Johannesburg - Well do I remember the first time I ventured down the M1 South for a job interview in the inner city.
These were pre-GPS times, and I was left in a mild panic after trying to navigate through all the one-way streets and the taxis and pedestrians competing for their share of the pavement. Since then, the CBD has undergone a transformation.
While many Joburgers still keep their distance from the big bad inner city, others flock to the eastern CBD to visit Maboneng – Sotho for “place of light”.
Established in 2008, the precinct started with just one building, Arts on Main, a converted early-1900s warehouse which has since become a cultural hub known for its mix of restaurants, galleries and shops.
Following this, Main Street Life was born, an urban living complex with a rooftop boxing gym, restaurant, hotel and bar. The Bioscope Independent Cinema resides here – a 68-seat independent cinema aiming to increase the diversity of content. Open 7 days a week, you can expect to find anything from art house classics to animation.
The 12 Decades hotel, on the 7th floor of Main Street Life, is a tribute to the rich history of Joburg and features rooms conceptualised by some of South Africa’s top artists and designers, including Love Jozi and Black Coffee.
Maboneng is the brainchild of 29-year-old Jonathan Liebmann, founder of property developers Propertuity, whose passion for urban renewal is almost tangible. He walks the talk by living in the precinct and is focused on changing the way Joburgers think of and interact with the city centre. He bought his first property when he was 24, and hasn’t looked back.
Maboneng’s popularity has skyrocketed in the past year, with the launch of its key drawcard – the Market on Main, which runs every Sunday from 10am–3pm and the first Thursday of each month from 7pm–11pm. This is a food and design market, where stallholders display their produce, with the emphasis on local production.
Markets seem to have become the trendy thing to do on weekends where everyone from pierced and tattooed hippies to high-heeled, fake-eyelash-wearing “it” girls brave the downtown streets on foot.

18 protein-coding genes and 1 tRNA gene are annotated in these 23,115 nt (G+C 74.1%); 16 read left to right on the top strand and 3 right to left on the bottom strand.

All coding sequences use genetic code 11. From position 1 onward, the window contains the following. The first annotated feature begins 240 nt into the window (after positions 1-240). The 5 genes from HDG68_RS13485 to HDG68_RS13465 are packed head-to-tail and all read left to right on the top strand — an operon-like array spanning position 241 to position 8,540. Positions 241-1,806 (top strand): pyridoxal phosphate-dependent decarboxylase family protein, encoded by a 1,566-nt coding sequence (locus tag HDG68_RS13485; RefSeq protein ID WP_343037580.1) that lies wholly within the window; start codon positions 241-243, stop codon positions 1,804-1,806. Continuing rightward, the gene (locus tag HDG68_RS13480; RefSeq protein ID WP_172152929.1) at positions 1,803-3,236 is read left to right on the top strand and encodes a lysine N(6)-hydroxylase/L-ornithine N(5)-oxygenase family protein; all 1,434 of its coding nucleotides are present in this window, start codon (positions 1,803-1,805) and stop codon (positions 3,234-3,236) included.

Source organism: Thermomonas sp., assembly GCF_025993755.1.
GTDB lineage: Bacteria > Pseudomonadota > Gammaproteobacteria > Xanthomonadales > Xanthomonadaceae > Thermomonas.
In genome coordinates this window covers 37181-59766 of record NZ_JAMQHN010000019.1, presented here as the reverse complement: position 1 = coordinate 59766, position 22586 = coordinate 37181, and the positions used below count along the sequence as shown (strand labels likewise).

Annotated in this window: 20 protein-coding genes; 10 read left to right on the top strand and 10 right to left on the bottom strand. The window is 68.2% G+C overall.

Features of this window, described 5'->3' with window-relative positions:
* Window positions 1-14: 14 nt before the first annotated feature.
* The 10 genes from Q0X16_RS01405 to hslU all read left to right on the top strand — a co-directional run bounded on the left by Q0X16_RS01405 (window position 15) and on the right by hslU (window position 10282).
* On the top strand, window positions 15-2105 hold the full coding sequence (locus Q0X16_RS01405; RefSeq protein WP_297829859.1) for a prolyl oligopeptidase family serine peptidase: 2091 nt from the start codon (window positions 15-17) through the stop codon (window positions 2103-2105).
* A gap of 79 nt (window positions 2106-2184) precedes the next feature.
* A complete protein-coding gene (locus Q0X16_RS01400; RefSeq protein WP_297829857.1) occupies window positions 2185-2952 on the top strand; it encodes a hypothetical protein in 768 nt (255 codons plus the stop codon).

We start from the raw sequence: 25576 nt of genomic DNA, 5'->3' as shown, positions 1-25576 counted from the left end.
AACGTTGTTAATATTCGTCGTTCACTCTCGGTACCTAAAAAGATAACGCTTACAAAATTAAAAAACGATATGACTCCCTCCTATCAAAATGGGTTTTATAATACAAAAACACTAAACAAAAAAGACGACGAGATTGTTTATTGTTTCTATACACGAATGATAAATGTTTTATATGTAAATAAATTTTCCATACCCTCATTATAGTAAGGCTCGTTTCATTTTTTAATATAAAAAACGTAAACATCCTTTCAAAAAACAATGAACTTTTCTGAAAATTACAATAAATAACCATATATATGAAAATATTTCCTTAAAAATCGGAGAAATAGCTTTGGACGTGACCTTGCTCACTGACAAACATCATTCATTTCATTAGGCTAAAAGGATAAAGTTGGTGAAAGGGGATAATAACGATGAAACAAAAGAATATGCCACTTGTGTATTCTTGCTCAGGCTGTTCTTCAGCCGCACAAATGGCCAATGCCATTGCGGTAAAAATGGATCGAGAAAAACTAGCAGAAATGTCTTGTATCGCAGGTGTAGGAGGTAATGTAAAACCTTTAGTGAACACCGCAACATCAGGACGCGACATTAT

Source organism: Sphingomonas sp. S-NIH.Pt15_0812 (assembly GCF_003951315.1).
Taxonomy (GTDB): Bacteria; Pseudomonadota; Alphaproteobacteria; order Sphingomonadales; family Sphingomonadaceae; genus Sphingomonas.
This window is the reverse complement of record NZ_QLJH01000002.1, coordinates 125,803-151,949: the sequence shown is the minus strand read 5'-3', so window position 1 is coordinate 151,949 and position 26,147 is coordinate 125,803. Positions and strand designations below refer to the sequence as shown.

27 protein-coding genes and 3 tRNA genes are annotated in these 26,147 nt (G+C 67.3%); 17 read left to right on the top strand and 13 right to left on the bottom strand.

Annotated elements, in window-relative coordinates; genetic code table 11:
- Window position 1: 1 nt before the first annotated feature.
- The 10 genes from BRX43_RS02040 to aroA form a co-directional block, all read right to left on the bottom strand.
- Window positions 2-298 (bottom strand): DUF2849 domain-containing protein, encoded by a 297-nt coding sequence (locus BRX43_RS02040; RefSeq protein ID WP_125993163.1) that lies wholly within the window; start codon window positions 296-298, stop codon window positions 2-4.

There is no parkade in the precinct so you’ll have to park on the road, but with self-employed security guards on every corner and swarms of people, there is enough action to make you feel safe.
You can taste Jozi’s finest, including Indian curries, fish and chips and boerie rolls. If you’d prefer to do your tasting at home, there are many vendors selling artisanal breads, cheeses and pickles.
Arrive at the market hungry and start with some crispy Asian spring rolls, then move on to the Mexican stall for some cheesy nachos with salsa, and finally head to one of the plentiful cake stalls for a brownie or a red velvet cupcake.
Wash that all down with some fine, raw hot chocolate.
Once you’re done, indulge in some retail therapy. The upper deck of the market offers fashionable South African clothing.
If you’d like to make a day out of it, visit The Main Change – a building in the precinct offering a holistic spa and healing centre (Cocoon in the City), a health food rooftop café (The Living Room), and a selection of fashion and furniture stores on the ground floor.
Cocoon boasts the first infrared, bamboo-floored yoga studio in the country – designed to help people work deeper into positions.
When yoga classes are not happening, the studio is used for massages and other beauty treatments. Lastly, they offer a revolutionary approach to healthcare done by a registered GP, integrating science and the wisdom of authentic healing systems.
Open is another great spot within the Main Change. This is a collaborative city workspace, where members can rent a daily or monthly space which includes everything needed to run an office – a desk, WiFi, printers and boardrooms at your disposal. There’s even an indoor putt-putt course and a gourmet coffee bar.
Maboneng has helped build a community, one where you’ll fit right in – regardless of who you are, where you’re from, or what you stand for.
It has also opened doors for fledgling entrepreneurs – there are countless success stories stemming from the precinct, from the guy who went to sushi school and started Blackanese, a hip sushi and wine bar, to the girls from The Counter who have a stall at the market and are now making plans to open a shop.
The inner city rejuvenation has only just begun – 25 buildings still need to be developed as part of the Maboneng Precinct.
If you’re still eating breakfast in some Northern Joburg mall on a Sunday morning, you might just be on your own soon.